Articles - Training to Work in a Canadian Museum: - A Museum Approach to Material History Studies

Articles

Training to Work in a Canadian Museum:

A Museum Approach to Material History Studies

Marie Elwood

1 Let me begin by reading from a poem in which the poet, a poor landless farm labourer, gives an account of his house and an inventory of his possessions:

. . . . I never learn'd a trade.
But daily wield a flail or spade.
Endeav'ring to preserve in life,
Six naked children and a wife.
My mansion is a clay-built cot,
My whole domain a garden plot —
. . . . . . . .
But all its failings to declare,
Would waste more time than I can spare —
So, with your leave, I will begin
To tell what it contains within: —
A spade, by wearing much abus'd,
A spinning-wheel, but little used;
Three stools, one larger than the rest
Our table when we have a guest;
A basket variously employ'd,
Tho' nearly by old age destroy'd,
It holds potatoes raw, or boil'd,
And serves to rock our youngest child;
A leaky tub, a pot unsound,
With iron hoop encircled round;
A jug, in which we daily bring,
Our humble bev'rage from the spring.
In order, on a shelf of stone,
(For chest, or cupboard here is none)
A dish, and three old plates are plac'd;
Three noggins, much by time defac'd;
A mug, from which the ear is parted;
An old knife, by its haft deserted;
Two tea-cups, one of which is crack'd;
Three saucers, each with some defect;
A tea-pot, but the lid is lost;
And in a corner by the wall,
We have a bed which cannot fall,
But let not this create surprise —
Securely on the ground it lies;
. . . . . . . .
. . . . and o'er this bed,
The ruins of a quilt are spread.
Now nothing else to me belongs,
Except a broken pair of tongs;
. . . . . . .
PHILIP McCLABBER
Cabin-comfortless, near Ballywalter
December 18, 1807

2 That is a description of material culture — the interior of a one-room house in County Down — written in 1807 by Andrew McKenzie, a poor Irish poet and farm labourer.1 None of those meagre possessions is likely to have survived above ground; only the words are left.

3 This account is now worthy of attention because the history of ordinary life has become of interest to historians. The list of objects above provides an understanding of the domestic circumstances of the very poor. As a way of studying local history, material culture is a handmaiden of history, serving to bring objects into a historical context.

4 An essential part of material culture studies is to learn about objects. In the museum context of material culture, the object is central. Museum curators collect artifacts and facts. To use objects as historical evidence they must be correctly identified and described according to their function, material, construction, style, and history of ownership, if it can be ascertained. The object-historian places the object in its context of time and place, extending and enriching social history.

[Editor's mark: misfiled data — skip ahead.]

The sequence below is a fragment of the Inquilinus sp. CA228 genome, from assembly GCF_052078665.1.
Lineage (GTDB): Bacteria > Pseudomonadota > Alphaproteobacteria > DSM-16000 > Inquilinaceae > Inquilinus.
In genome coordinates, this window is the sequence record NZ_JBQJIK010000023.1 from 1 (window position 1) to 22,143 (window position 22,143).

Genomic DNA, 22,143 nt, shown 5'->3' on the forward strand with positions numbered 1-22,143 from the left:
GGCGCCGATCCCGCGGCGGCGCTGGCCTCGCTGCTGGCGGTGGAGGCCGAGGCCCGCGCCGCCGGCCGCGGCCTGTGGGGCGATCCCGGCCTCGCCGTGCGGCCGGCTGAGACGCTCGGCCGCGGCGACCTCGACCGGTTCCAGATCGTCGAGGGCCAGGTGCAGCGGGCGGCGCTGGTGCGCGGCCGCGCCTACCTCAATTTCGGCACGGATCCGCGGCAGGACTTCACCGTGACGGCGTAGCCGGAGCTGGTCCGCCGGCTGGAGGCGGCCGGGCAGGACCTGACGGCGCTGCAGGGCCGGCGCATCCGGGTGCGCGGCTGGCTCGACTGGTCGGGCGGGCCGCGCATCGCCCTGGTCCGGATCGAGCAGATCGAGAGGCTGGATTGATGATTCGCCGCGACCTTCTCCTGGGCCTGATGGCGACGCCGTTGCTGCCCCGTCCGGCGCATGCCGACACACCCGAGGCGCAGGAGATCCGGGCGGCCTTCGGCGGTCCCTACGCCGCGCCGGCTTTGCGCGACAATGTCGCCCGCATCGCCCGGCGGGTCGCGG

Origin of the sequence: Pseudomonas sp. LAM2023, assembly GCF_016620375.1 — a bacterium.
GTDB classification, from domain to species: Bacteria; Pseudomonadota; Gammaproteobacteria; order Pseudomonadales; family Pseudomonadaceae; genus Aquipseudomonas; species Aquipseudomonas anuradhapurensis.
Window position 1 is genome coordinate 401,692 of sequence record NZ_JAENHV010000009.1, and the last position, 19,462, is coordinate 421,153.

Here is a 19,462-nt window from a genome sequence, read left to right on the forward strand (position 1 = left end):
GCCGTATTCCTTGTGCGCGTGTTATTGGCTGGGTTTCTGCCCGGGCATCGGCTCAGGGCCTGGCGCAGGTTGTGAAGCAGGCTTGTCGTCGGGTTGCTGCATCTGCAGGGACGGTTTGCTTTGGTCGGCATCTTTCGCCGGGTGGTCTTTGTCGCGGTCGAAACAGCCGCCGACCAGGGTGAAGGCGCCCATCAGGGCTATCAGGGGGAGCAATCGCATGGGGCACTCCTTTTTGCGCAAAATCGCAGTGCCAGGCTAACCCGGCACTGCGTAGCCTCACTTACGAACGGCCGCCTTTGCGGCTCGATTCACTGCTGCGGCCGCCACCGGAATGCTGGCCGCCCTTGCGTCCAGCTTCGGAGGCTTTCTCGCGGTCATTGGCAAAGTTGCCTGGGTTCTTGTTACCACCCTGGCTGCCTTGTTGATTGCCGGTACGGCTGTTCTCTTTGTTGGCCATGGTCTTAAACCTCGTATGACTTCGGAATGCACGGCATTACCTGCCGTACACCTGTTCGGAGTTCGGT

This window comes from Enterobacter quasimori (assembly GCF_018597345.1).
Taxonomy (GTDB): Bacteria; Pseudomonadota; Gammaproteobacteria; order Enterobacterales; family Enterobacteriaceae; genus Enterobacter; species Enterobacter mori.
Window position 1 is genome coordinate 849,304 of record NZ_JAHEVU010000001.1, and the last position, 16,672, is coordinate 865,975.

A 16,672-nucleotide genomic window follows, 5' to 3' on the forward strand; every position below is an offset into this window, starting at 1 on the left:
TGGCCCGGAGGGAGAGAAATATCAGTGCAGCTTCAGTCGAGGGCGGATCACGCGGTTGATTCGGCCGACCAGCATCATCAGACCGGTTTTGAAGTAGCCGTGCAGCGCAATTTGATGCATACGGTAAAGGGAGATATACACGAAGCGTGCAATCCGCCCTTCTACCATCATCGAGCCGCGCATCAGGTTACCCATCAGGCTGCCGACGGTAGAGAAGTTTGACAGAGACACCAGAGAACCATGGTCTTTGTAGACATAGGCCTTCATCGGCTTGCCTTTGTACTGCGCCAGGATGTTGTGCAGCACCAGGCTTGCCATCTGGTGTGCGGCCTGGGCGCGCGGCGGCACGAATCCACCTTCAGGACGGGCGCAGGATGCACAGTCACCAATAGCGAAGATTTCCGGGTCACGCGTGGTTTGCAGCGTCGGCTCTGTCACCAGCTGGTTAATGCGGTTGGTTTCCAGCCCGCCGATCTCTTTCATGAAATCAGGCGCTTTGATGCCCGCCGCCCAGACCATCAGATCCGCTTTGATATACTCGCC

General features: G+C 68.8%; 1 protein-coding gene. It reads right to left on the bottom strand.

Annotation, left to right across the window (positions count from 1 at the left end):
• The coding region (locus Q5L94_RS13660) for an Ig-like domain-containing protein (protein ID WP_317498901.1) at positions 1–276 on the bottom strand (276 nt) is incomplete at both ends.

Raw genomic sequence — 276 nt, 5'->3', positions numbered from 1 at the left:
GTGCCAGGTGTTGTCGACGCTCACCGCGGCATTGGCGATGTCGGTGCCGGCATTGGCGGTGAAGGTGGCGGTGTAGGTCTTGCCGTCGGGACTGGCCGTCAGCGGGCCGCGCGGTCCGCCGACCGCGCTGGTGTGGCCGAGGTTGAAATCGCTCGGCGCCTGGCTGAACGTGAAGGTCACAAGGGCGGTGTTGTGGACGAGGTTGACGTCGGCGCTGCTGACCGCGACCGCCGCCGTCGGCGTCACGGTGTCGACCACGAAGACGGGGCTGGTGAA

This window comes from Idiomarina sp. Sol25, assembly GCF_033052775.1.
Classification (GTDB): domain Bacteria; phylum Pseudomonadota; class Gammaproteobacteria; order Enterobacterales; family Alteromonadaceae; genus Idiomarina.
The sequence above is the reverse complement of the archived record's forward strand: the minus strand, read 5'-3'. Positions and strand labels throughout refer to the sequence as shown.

5 It is in local and provincial Canadian museums that the objects that contribute to the study of our material culture are to be found. These museums contain not rich and rare objects but representative objects, made or used in Canada. Their collections contain prehistoric artifacts and the material culture of native peoples; they contain examples of material folk culture — traditional objects made by pioneers and early settlers whose cultural sources we would seek in Europe. And these collections also contain factory-made objects — made locally or imported from distant distribution centres. Most Canadian collections of historical material contain, largely, nineteenth-century artifacts. To work with these representative, regional objects requires a broadly based system of training that should be museum-oriented. Universities have Chairs of History but do not have histories of chairs. We need to train historians of things. Professor Asa Briggs, in a lecture given at the University of Guelph in 1974, said that "I am often tempted to understand the Victorian experience solely through the things they made, distributed, enjoyed and treasured, after the fashion of an archaeologist."2

6 In Europe material culture is taught at a few universities but the courses are mainly addressed to the study of material folk culture. The folk of Europe became the pioneers of North America; thus a study of aspects of folk culture in Europe would be appropriate in the training of students of material culture in Canada. Folk culture is closely related to the physical environment since climate, geology, and vegetation influenced patterns of settlement and provided the materials — local clay, stone and wood — used in the region; thus, a study of regional geography would be of use in a material history training. Students of material culture should have an introduction to the archaeology of a region and the opportunity to work at a site.